I need to start by explaining that I don't wear a lot of jewelry. I never have; despite my 1980s turquoise blue dangl-ey earring phase, I'm a plain Jane when it comes to adornment. For a while I wore a leather necklace with a totem. There are a few pieces I rotate through to go to work: some modest gold hoops, a pair of sparkly earrings that a student brought me from India, a necklace that my mother in law gave me shortly after our wedding date, with a piece of Italian asphalt on it.
So it's hardly surprising, then, that when my neighbor invited me to a Silpada party, I was a little hesitant. I didn't want to go under false pretenses, knowing that I would probably not buy anything. I didn't know if I'd feel weird, watching everyone else gaze at jewelry. Home business parties always make me a little uncomfortable anyway: Pampered Chef, PartyLite, Arbonne, Lia Sophia ... it's all the same. I feel an obligation to the seller, because I know that this is her (usually, her) living, and I feel an obligation to the hostess, because she's helping out this woman by hosting. Yet, I wonder, do I really need this stuff? I wonder sometimes whether the home business scene is a strange circulation of capital from one woman to another, where everyone ends up accumulating stuff that they don't really use.
But I also happen to think that this neighbor is an amazing human being (she has survived breast cancer twice, has three wonderful children, practices Jin Shin Jyutsu, goes to yoga, donates her time to the domestic violence agency and Operation Smile, and just seems like the calm, centered kind of person I'd like to be if it weren't completely against my nature), and I didn't want to pass up the chance to hang out with her. So I told her my concerns and said I'd try to make it, and she promised that it would just be a fun girl's night out.
I -- and this is probably a vestige from my elementary school years -- need to be liked. A lot. I was never the popular kid, and as a result, even as an adult, I find myself trying to please people. Love me, I say to my husband, who laughs at me. This is true even at parties that I'm not even sure I want to attend. (Steve: "You need to impress people you don't even know?" Me: "ESPECIALLY the people I don't even know.") Lately, I've found that people like me for my cupcakes. It's like a powerful secret weapon. Instant appreciation. I'd just recently gotten Vegan Cookies Invade Your Cookie Jar, and was torn between red velvet cupcakes and cookies of some sort from my new book, but decided on the red velvet, because ... well ... they're just more impressive. And because Ian likes to lick the bowl.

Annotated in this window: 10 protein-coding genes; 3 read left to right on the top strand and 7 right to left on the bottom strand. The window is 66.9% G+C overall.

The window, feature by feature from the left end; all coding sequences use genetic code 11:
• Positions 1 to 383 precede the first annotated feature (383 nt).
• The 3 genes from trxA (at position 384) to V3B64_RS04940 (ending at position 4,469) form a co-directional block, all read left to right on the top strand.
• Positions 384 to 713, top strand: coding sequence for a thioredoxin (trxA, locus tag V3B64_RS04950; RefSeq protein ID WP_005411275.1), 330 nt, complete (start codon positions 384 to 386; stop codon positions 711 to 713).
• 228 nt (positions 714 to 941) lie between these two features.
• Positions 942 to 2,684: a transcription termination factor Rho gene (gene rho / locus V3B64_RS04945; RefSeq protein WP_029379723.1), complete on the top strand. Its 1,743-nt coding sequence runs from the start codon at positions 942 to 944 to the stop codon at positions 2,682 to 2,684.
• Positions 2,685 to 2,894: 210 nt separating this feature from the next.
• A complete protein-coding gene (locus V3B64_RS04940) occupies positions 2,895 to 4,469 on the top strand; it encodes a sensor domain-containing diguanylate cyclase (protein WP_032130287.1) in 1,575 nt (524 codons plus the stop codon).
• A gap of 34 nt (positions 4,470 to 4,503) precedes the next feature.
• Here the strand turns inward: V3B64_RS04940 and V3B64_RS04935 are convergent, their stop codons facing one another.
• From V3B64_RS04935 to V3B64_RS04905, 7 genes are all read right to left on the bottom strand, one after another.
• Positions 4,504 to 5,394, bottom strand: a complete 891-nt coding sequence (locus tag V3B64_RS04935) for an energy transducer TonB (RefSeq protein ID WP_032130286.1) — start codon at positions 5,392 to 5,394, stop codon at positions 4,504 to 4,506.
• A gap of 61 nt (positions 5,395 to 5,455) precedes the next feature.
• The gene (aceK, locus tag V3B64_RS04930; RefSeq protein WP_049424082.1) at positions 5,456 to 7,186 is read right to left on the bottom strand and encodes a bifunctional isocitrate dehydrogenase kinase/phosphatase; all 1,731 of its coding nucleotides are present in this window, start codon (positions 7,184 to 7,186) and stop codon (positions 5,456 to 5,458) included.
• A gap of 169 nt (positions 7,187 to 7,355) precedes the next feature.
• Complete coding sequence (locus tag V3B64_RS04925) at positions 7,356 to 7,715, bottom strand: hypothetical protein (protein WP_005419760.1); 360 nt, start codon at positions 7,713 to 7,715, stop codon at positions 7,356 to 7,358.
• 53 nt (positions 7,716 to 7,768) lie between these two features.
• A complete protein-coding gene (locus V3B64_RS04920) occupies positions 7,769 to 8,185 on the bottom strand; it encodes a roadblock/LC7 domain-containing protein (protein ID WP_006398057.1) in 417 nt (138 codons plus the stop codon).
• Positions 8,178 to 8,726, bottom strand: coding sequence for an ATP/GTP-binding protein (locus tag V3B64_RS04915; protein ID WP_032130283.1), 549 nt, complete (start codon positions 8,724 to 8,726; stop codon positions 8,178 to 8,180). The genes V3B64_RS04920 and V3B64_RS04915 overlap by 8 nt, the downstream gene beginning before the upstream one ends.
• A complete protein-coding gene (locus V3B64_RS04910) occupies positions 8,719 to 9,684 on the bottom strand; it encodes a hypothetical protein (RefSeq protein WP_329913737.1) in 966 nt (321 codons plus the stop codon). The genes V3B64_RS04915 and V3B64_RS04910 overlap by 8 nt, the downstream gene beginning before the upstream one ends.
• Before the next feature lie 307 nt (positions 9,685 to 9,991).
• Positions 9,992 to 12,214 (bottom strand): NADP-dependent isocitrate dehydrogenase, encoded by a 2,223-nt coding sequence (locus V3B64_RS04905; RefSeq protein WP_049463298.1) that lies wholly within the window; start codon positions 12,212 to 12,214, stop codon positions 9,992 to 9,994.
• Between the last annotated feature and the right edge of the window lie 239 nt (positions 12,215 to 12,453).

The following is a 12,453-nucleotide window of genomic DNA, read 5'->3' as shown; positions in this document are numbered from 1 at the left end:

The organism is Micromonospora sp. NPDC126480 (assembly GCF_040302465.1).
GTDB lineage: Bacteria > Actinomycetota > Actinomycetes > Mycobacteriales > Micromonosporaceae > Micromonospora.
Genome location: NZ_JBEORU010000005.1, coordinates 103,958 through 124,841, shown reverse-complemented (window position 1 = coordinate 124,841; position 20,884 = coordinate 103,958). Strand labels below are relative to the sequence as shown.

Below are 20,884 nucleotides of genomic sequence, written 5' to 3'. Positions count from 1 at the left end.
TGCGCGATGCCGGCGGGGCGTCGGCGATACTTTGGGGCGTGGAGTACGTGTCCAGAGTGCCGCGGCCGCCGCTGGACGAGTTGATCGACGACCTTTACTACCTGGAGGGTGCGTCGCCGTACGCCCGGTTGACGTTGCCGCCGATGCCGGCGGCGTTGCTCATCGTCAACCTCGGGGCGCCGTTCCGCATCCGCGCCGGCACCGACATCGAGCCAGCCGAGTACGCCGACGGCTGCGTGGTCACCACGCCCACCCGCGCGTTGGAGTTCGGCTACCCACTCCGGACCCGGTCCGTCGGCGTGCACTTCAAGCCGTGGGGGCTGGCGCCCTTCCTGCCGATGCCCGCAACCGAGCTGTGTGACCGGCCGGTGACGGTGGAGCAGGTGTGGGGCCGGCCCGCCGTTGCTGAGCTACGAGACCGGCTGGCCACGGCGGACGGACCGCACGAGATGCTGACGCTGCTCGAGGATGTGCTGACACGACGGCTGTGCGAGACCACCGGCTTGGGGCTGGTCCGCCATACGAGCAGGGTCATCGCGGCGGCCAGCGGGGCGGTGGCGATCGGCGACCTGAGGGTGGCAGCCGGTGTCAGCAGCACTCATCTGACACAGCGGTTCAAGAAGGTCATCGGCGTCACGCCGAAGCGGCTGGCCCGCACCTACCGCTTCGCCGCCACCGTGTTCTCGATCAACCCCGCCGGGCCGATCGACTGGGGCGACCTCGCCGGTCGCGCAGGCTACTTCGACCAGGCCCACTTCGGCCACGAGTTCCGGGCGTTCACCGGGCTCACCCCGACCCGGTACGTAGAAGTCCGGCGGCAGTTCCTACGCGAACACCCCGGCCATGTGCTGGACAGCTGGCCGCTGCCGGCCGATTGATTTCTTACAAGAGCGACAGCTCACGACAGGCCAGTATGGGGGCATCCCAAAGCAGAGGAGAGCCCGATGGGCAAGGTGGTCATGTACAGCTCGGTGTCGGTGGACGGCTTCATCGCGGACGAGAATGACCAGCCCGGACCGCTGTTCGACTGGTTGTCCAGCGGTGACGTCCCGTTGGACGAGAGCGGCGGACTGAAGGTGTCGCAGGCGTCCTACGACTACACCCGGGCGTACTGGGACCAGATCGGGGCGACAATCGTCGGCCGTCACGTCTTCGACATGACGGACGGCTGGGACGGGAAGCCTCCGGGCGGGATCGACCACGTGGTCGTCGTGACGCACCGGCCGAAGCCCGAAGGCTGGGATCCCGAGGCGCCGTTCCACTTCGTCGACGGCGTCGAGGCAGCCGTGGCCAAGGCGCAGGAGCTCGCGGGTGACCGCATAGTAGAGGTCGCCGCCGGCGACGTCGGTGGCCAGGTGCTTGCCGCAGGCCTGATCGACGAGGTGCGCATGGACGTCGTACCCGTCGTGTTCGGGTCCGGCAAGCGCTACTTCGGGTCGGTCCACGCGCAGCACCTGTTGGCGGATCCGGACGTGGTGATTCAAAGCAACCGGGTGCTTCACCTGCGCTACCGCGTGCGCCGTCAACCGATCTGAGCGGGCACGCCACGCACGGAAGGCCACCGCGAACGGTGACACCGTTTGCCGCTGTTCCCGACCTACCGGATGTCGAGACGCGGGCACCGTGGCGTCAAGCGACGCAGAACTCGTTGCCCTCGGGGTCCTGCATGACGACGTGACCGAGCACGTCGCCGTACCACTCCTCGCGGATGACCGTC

And when I walked in to her studio with my cupcake carrier in hand, watching about 25 women, most of whom I didn't know, neatly wrapped in scarves and poring over catalogues with wine glasses in hand, I knew I'd made the right choice.
I still didn't buy anything, but at least I felt a little less guilty about coming. And today she emailed me, telling me that she wants the recipe. Who says you can't buy love?
Red Velvet Cupcakes (from Vegan Cupcakes Take Over the World)
I have never had a single person guess that these are vegan. Ever. Most people tell me they're the best cupcakes they've ever eaten. Score for the vegans ... more on that in my next post.
1 cup soy milk
1 teaspoon apple cider vinegar
1 1/4 cups all purpose flour
1 cup granulated sugar
2 tablespoons cocoa powder, Dutch processed or regular
1/2 teaspoon baking powder
1/2 teaspoon baking soda
1/2 teaspoon salt
1/3 cup canola oil
2 tablespoons red food coloring
2 teaspoons vanilla extract
1/4 teaspoon almond extract
1 teaspoon chocolate extract
(Chocolate extract is worth the trouble to find, but if you can't, use 2 1/2 teaspoons vanilla and 1/2 teaspoon of almond extract)
1. Preheat oven to 350 degrees and line muffin/cupcake pans with cupcake liners.
2. Whisk together the soy milk and vinegar and set aside to curdle.
3. Sift the flour, sugar, cocoa, baking powder, baking soda, and salt into a large bowl and mix.
4. Add the oil, food coloring, chocolate extract, and almond extract to the curdled soy milk. Whisk well to combine. Gently fold wet ingredients into dry, mixing until large lumps disappear. Do not over mix, otherwise your cupcakes will turn out gummy! Small lumps are okay.
5. Fill cupcake liners about two-thirds of the way full as these cupcakes will rise fairly high.
6. Place in hot oven and bake 18-20 minutes until done. You can stick a toothpick into a cupcake to see if it's done. If you get tiny dry crumbs on it, it is ready!
Let sit on the counter for a few minutes in the pans and then transfer to a cooling rack or surface to cool completely.
DO NOT ICE CUPCAKES UNTIL FULLY COOLED.
Vegan Cream Cheese Frosting:
1/4 cup non hydrogenated margarine, softened
1/4 cup vegan cream cheese, softened
2 cups sifted confectioner's sugar
1 teaspoon vanilla extract
Cream together margarine and cream cheese until just combined. Use a stand mixer to whip while adding the confectioners sugar in 1/2 cup batches. Scrape down the sides in between too! Mix until smooth and creamy, then mix in the vanilla. Keep tightly covered and refrigerated until ready to use.